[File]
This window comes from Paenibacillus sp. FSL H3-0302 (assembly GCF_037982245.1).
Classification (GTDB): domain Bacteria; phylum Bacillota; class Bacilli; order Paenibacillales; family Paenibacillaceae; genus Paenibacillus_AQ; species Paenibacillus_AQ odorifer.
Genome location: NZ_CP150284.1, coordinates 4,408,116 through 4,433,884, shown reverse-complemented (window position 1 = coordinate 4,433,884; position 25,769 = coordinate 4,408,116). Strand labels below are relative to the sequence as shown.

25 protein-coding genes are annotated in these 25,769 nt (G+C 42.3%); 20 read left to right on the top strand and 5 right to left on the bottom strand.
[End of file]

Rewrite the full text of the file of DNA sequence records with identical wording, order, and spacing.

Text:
This window comes from Paenibacillus sp. FSL H3-0302 (assembly GCF_037982245.1).
Classification (GTDB): domain Bacteria; phylum Bacillota; class Bacilli; order Paenibacillales; family Paenibacillaceae; genus Paenibacillus_AQ; species Paenibacillus_AQ odorifer.
Genome location: NZ_CP150284.1, coordinates 4,408,116 through 4,433,884, shown reverse-complemented (window position 1 = coordinate 4,433,884; position 25,769 = coordinate 4,408,116). Strand labels below are relative to the sequence as shown.

25 protein-coding genes are annotated in these 25,769 nt (G+C 42.3%); 20 read left to right on the top strand and 5 right to left on the bottom strand.